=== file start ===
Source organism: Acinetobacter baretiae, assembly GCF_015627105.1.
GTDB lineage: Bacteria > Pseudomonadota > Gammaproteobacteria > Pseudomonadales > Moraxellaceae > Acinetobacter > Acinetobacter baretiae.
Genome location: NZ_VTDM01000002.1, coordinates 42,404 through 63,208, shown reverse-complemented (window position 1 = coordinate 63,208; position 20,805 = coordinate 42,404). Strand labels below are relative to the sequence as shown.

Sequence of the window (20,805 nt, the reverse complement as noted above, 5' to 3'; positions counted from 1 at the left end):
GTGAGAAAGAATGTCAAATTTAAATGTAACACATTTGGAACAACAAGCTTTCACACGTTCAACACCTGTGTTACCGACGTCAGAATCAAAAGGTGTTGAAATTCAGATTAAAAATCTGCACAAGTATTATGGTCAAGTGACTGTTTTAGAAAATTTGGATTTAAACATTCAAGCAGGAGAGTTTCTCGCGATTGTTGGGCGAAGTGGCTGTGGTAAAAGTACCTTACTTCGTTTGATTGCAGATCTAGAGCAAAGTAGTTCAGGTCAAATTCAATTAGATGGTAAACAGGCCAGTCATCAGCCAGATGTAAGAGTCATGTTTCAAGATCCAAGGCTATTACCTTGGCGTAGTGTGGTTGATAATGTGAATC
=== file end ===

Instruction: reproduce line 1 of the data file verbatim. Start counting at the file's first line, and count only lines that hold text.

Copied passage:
Source organism: Acinetobacter baretiae, assembly GCF_015627105.1.